Please create an account to participate in the Slashdot moderation system


Forgot your password?
HP Stats Hardware

Has Lenovo Taken the Top PC Manufacturer Spot From HP? 99

angry tapir writes "Lenovo has taken the crown from Hewlett-Packard to become the world's top seller of PCs, research firm Gartner said in a study released this week. Lenovo took the top spot during a quarter in which PC shipments dropped overall due to a weak economy and pressure from mobile devices. Of the top four PC vendors, only Lenovo was able to grow its shipments. Its PC sales increased by almost 10 percent to 13.77 million units, giving it 15.7 percent of the market, Gartner said." Not so fast, says analysis firm IDC. They say that HP is still in the lead but Lenovo is very close.
This discussion has been archived. No new comments can be posted.

Has Lenovo Taken the Top PC Manufacturer Spot From HP?

Comments Filter:
  • by multiben ( 1916126 ) on Thursday October 11, 2012 @06:05PM (#41624391)
    You are absolutely correct. Ten years ago I was forced to deal with them on behalf a government agency I worked for. Getting anything useful out of them requires $$$$$$$$$ and more $$$$$$$$$. $90,000 for a single membership to be precise. Or $150,000 for a premium membership. Like most people who get promoted out of tech roles into management, the people I worked for couldn't hand over the cash quick enough for the chance to hear wild and mostly unfounded predictions about the future of IT. It never ceases to amaze me that Gartner have survived this long.
  • by Anonymous Coward on Thursday October 11, 2012 @06:11PM (#41624477)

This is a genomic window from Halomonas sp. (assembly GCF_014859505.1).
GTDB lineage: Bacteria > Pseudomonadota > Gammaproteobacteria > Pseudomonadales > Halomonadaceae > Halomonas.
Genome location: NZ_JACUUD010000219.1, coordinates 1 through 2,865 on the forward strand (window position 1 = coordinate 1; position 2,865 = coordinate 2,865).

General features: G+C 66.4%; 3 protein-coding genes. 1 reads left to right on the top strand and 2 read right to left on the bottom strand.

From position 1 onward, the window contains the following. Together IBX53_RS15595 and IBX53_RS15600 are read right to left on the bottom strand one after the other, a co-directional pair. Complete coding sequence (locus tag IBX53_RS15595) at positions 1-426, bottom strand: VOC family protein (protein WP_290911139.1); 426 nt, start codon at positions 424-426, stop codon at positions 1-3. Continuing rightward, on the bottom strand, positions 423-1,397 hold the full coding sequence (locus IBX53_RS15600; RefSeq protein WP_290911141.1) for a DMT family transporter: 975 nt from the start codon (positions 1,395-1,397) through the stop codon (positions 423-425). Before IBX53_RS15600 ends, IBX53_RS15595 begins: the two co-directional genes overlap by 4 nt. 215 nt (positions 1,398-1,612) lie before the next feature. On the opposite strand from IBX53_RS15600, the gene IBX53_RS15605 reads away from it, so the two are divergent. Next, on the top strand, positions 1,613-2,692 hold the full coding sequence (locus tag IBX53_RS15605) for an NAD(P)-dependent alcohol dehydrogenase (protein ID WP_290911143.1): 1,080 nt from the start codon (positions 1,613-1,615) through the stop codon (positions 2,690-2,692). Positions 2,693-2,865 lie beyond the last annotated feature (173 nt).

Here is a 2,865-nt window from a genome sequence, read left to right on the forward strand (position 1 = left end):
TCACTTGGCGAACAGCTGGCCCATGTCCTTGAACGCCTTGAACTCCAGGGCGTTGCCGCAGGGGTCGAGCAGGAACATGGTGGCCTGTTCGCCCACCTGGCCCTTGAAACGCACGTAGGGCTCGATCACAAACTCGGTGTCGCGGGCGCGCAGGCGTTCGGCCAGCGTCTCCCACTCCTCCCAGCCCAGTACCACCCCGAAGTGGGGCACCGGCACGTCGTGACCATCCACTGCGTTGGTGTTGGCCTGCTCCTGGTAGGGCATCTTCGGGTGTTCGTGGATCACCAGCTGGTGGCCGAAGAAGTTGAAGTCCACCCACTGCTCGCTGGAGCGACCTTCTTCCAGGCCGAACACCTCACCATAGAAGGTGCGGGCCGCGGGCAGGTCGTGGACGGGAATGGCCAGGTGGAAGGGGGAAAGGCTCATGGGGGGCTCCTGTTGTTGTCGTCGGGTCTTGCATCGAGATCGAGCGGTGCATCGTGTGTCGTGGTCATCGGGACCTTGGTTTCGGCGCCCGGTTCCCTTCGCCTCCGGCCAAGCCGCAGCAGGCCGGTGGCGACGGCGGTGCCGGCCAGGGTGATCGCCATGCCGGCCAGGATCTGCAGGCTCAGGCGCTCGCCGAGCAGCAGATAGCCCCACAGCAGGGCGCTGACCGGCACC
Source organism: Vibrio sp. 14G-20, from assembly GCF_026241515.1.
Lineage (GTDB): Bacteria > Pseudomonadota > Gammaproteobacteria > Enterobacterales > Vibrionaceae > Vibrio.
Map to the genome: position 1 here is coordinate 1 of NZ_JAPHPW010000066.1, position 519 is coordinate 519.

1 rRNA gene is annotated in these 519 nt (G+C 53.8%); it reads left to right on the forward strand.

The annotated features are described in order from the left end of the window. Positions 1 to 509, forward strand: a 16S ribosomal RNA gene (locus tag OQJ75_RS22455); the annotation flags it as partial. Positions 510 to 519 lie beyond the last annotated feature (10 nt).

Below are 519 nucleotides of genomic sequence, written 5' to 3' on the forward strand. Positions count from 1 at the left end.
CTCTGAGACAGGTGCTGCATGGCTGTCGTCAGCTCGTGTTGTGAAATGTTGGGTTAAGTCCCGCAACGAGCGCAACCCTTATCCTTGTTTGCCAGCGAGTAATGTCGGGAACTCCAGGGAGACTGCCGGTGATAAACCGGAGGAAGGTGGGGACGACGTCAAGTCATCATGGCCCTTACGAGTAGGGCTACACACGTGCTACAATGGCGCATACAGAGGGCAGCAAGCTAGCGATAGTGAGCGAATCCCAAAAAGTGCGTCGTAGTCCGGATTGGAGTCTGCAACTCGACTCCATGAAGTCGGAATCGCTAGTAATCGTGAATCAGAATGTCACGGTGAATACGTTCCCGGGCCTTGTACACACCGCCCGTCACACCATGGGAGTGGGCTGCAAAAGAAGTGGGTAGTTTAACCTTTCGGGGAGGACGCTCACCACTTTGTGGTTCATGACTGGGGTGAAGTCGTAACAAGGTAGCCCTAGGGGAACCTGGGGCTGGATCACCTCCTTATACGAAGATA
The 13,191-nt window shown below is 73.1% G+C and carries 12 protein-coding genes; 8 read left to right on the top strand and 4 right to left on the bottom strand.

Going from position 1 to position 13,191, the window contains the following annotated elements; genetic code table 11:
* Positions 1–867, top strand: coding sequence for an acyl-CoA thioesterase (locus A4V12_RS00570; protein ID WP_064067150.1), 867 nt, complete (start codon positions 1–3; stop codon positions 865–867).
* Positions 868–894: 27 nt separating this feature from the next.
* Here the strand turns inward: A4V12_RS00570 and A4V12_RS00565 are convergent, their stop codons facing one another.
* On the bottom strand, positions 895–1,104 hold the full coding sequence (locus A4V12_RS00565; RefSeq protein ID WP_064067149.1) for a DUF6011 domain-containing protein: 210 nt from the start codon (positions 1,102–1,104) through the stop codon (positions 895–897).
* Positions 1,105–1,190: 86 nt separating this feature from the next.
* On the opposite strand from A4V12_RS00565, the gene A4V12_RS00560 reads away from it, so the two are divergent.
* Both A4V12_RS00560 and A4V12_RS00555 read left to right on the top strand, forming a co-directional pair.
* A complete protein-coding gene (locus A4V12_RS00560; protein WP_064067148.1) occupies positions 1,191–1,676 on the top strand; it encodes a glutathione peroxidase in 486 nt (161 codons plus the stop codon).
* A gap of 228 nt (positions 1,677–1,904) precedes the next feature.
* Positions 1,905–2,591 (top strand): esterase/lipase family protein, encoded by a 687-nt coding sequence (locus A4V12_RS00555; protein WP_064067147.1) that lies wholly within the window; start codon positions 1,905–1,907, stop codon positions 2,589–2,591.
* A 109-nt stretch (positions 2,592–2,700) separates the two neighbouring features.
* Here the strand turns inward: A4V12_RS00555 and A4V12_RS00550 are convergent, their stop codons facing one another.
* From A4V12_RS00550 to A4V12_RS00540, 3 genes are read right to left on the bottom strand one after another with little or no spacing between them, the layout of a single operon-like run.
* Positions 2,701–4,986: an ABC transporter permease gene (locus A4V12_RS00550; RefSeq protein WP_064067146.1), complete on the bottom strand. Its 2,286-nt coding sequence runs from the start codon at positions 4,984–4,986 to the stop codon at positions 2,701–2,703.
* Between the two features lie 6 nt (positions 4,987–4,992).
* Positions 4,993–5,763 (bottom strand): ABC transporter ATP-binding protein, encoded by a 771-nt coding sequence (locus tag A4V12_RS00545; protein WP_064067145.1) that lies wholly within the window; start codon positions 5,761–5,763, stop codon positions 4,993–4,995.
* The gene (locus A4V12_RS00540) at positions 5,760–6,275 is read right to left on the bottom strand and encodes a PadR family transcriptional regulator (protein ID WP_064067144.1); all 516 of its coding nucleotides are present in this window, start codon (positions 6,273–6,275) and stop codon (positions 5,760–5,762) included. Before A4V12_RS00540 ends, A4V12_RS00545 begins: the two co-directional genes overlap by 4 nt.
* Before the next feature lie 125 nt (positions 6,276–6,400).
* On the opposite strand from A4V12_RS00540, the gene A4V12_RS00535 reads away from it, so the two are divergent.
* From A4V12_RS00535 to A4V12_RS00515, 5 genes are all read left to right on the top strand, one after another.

That is in the top 10 'manufacturers'. While everybody has cut corners over the years HP, Dell, and others went too far. With falling prices in the lat 15 years even the poor can afford top quality systems. People are realizing that Dell and now HP are shipping crap. IBM/Lenovo has been going downhill all along although the difference is the company has made sure to release slightly better quality products than the rest. So it is no wonder people are going Lenovo.

    Personally I would not buy Lenovo. They ship systems with digital restrictions and I'm not willing to work around those restrictions just so I can run my choice of GNU/Linux distribution. ThinkPenguin's the way to go now these days. They've been working hard to improve the cooperation between free software developers and chipset manufacturers. There current generation of laptops is amazing and they are working on a new USB N adapter that should work better than anything thats come before (not hard to do considering all USB N adapters on GNU/Linux are crap or dependent on non-free software- there is one older G chipset that works well although no longer readily available- ThinkPenguin did stock up on it before the chipsets demise so GNU/Linux users should be able to get them for a while).

  • by EmperorOfCanada ( 1332175 ) on Thursday October 11, 2012 @06:37PM (#41624741)
    I don't care if HP computers are made from magic; the bloatware that they come with is intolerable and that stupid cheap "\|" key they put as half of the left shift key is rage inducing.

    A while back I gave my family a very short list of computers that I would help them with. HP is not on that list. They buy something off the list and they are on their own. Sign number one that a computer company hates their users is when they put that crap Norton Trialware on the computer.

    People keep blah blahing about a Post-PC world coming due to tablets and smart phones. I say it all started to die the day that some MBA came up with the business model of selling a computer really cheap and then trying to screw the customer with all he money / time sucking bloatware.